Frequently Asked Questions
Who is this course designed for?
Spanish for Lawyers is designed for legal professionals who want to learn or improve their spoken Spanish skills. While many language courses teach you the basics, the focus of this course is on practical vocabulary for the legal professional. The emphasis is on immigration law though the skills you will learn readily translate to a variety of practices, including family law. Through our unique partnership with the ABBA migrant shelter, you will have multiple opportunities to put your lessons into practice immediately, speaking with Central American migrants making the arduous journey north.
Do I need to be a lawyer to participate?
No. There is no requirement to be a licensed or practicing attorney to participate.
The course is designed for legal professionals with an interest in improving their oral communication skills. We will offer CLE credits during the week. If you choose not to participate in the courses, we encourage you to use the free time to practice the day’s lessons.
What is the migrant shelter and what will we do there?
We have a unique relationship with ABBA A.C., a registered non-profit migrant shelter providing humanitarian assistance in neighboring Celaya. Through this mutually-beneficial partnership, we will provide pro bono advice as we are able to as well as contribute to the shelter’s migrant data collection project. In return, students will gain experience and confidence to put the course lessons into real life practice.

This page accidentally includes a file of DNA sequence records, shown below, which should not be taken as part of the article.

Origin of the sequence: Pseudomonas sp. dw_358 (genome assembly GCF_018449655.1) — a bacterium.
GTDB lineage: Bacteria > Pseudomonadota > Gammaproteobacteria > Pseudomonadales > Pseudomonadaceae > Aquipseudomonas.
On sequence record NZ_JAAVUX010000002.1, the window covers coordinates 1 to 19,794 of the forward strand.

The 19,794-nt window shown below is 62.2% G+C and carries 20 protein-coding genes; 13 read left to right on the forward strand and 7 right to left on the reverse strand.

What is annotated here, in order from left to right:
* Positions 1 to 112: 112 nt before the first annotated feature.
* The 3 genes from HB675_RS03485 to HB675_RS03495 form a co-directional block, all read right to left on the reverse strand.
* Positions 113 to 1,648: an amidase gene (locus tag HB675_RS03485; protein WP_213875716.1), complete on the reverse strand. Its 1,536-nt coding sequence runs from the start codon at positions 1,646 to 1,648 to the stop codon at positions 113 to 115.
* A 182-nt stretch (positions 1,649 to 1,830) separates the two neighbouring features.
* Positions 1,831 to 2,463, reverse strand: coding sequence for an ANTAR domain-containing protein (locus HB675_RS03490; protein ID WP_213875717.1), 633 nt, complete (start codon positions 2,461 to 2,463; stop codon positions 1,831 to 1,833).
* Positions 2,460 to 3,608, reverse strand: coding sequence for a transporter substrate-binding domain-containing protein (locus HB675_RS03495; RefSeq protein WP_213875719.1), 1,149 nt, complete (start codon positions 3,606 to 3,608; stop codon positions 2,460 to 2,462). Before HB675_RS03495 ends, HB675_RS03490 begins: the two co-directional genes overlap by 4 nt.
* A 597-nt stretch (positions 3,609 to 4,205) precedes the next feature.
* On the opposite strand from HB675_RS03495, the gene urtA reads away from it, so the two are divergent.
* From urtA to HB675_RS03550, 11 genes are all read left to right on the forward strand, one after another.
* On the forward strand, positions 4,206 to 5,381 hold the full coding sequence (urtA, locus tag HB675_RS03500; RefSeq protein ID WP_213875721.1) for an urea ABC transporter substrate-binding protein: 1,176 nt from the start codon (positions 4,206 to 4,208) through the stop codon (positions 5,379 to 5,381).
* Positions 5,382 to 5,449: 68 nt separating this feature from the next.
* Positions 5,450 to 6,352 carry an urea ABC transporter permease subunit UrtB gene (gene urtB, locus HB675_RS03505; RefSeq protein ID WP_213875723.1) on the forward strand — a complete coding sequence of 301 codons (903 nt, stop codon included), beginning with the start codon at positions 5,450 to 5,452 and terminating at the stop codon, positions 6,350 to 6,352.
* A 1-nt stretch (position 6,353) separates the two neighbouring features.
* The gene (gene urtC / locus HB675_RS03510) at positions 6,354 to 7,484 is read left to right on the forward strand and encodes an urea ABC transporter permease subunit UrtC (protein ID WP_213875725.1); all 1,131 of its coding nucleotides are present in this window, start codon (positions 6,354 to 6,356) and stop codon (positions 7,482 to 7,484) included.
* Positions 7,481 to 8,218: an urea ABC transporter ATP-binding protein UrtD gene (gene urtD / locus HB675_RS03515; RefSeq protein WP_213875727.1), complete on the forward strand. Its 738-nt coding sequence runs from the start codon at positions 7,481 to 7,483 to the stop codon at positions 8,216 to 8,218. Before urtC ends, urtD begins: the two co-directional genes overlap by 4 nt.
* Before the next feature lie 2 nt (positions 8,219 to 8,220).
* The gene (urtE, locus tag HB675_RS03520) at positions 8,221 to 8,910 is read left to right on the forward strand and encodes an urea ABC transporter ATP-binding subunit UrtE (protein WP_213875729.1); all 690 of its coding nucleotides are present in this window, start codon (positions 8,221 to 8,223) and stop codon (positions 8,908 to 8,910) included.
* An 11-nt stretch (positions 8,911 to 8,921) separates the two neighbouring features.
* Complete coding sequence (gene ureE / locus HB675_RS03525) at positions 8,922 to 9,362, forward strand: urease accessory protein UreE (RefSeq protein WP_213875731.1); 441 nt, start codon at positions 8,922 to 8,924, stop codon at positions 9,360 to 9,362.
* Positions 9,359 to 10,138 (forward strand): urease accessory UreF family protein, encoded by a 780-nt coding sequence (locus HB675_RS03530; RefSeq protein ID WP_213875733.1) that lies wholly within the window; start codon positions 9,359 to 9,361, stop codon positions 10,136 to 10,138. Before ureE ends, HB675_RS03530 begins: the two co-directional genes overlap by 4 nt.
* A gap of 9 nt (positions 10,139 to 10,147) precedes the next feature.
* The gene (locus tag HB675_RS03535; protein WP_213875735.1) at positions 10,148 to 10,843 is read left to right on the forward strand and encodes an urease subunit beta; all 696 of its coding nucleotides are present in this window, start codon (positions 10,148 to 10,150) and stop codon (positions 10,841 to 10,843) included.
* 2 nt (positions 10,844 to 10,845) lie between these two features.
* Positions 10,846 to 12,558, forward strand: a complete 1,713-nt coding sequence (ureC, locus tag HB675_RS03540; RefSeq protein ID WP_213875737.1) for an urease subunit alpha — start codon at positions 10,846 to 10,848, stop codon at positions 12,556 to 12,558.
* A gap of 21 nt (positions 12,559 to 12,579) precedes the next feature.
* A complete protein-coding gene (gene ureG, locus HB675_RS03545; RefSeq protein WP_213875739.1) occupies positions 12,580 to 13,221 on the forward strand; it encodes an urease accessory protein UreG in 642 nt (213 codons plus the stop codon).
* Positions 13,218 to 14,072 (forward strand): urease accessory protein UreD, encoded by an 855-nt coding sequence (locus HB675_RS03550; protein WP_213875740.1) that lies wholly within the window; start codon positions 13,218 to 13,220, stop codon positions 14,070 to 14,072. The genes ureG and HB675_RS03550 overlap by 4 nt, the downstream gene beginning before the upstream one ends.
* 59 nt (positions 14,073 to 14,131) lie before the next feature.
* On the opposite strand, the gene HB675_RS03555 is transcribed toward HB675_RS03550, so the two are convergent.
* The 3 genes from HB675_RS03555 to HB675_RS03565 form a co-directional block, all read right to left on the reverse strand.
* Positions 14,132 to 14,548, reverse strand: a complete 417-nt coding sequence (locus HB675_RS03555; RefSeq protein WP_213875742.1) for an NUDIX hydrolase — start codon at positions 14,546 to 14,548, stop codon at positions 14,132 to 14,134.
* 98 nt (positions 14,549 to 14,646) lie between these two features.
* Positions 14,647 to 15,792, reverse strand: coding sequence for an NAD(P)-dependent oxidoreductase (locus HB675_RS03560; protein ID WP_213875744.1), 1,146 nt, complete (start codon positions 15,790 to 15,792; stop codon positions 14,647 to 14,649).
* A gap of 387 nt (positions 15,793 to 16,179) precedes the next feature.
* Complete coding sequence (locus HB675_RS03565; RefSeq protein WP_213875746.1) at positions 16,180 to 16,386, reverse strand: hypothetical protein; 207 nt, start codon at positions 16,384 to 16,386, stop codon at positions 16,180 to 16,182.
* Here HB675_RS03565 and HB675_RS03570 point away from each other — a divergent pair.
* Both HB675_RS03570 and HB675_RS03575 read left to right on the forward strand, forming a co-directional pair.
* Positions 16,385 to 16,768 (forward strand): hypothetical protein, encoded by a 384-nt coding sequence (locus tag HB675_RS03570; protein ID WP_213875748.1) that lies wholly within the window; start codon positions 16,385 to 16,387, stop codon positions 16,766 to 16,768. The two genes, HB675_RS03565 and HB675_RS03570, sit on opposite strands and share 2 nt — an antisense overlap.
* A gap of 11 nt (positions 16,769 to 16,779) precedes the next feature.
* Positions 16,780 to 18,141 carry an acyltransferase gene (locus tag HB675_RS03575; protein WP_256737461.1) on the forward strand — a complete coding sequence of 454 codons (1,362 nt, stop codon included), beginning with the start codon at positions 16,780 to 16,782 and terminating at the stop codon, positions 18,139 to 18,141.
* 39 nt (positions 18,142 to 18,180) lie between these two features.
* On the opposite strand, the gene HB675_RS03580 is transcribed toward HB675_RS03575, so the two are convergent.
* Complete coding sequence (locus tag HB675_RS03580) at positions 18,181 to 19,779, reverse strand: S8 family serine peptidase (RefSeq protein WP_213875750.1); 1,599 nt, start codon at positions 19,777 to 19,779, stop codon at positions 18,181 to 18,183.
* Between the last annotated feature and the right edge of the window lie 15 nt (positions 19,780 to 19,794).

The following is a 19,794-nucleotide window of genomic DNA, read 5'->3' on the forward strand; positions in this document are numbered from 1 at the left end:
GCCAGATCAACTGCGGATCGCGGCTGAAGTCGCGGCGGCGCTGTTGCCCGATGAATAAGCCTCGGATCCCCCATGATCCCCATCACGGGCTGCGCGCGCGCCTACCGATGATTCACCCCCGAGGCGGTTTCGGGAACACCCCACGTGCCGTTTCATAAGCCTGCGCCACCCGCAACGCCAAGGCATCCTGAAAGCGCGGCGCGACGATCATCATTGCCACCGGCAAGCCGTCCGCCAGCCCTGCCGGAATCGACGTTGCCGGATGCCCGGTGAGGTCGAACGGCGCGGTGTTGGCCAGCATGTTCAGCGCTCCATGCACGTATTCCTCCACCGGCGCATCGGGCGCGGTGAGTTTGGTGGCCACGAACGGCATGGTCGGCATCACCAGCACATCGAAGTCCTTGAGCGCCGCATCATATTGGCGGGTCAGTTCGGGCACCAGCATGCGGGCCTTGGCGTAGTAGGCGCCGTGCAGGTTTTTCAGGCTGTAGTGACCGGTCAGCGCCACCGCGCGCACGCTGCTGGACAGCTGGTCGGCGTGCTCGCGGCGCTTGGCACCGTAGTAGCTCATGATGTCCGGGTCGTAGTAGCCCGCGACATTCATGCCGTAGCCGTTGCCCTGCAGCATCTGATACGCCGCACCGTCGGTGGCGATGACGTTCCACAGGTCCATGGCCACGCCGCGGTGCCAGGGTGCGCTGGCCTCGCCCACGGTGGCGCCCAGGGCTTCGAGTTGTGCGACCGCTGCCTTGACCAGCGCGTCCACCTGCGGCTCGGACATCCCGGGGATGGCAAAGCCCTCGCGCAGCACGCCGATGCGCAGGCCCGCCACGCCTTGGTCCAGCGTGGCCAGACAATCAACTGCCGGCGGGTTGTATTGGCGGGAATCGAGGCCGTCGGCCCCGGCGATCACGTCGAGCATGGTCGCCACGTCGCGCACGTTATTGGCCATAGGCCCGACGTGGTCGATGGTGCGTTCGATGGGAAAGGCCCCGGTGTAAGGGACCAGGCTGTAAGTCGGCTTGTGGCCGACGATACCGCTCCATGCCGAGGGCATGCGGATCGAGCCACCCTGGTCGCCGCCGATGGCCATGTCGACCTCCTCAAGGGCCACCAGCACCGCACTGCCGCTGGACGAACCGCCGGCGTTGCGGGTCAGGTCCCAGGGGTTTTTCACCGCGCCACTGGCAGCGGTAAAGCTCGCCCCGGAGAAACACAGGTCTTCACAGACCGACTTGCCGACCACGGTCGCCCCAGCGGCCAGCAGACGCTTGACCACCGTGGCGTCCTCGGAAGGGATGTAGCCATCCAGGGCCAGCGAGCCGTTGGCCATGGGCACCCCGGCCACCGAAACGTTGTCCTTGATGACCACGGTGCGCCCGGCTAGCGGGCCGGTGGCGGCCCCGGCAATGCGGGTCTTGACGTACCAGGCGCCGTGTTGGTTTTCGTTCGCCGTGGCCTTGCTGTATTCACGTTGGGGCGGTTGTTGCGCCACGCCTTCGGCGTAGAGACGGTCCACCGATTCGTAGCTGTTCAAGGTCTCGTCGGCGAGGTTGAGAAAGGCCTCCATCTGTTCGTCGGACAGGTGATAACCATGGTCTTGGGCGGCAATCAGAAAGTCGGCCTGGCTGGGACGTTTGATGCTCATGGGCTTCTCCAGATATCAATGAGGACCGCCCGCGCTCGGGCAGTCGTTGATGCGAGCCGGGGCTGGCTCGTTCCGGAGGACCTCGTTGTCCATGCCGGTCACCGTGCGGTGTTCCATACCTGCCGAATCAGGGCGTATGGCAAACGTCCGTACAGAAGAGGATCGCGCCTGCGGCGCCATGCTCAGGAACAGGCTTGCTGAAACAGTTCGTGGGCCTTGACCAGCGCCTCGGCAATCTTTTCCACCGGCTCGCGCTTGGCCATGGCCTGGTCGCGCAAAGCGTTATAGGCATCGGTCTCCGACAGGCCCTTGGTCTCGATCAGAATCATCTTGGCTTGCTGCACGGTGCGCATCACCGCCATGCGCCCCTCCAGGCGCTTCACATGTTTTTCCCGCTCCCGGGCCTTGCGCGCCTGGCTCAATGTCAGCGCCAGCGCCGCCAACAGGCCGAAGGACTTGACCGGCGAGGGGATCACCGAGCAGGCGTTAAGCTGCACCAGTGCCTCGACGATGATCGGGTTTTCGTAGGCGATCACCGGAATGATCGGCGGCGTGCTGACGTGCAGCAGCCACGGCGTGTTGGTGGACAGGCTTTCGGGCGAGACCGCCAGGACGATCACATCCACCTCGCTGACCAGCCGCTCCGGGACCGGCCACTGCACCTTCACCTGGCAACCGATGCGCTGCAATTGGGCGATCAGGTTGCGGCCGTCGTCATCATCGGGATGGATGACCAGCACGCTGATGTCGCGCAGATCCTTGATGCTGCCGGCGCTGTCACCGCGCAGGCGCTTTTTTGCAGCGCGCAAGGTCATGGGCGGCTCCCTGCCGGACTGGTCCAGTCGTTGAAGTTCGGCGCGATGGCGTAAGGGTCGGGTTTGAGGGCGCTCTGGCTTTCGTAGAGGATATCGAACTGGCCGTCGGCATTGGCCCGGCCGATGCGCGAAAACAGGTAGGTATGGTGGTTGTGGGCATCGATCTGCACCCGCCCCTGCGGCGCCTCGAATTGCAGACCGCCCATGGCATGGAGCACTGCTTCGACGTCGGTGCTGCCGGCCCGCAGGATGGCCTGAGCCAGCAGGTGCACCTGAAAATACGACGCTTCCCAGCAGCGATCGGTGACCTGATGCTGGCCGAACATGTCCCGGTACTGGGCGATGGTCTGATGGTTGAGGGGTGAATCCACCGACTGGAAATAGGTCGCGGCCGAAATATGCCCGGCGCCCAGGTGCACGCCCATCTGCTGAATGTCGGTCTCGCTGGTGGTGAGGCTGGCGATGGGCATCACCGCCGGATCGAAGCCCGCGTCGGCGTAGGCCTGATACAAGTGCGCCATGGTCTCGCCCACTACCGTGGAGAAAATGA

Do I need to already speak some Spanish?
There is no language prerequisite to participate in the language learning adventure. To get the most benefit from the course, we recommend some previous practice in the basics of Spanish. A few weeks playing the fun and free app Duolingo will help.
What CLEs will be offered?
CLE credits in introductory immigration law, asylum law and credible fear interviews, and hot topics in immigration law are pending. When you register, please inform us where you will be seeking credit and we will make all attempts to ensure you get credit in your state.
How do I get to San Miguel de Allende?
The closest airports to San Miguel are Leon (BJX) and Queretaro (QRO), both approximately 1 - 1.5 hours away. United Airlines has multiple daily flights from Houston, American flies from Atlanta, and Delta flies from Los Angeles.
Your program fee includes round trip shuttle transport from BJX and QRO.
There are shuttles, private drivers, and luxury buses available from Mexico City and we can help you coordinate your ground transportation should you fly into there.
What about money?
Mexico is a cash-based economy with some larger businesses accepting credit cards. We recommend that you have cash as well as a credit card that charges no international transaction fees, such as airline credit cards as well as the Chase Sapphire line of credit cards . You will get the best exchange rates by withdrawing cash from ATM machines, which are plentiful and available in the airports as well as throughout San Miguel de Allende. You will need to bring enough cash for snacks, dinners, souvenirs, and daily incidentals. We personally recommend the Charles Schwab no-fee investor checking account which reimburses all ATM fees worldwide.
Is it safe?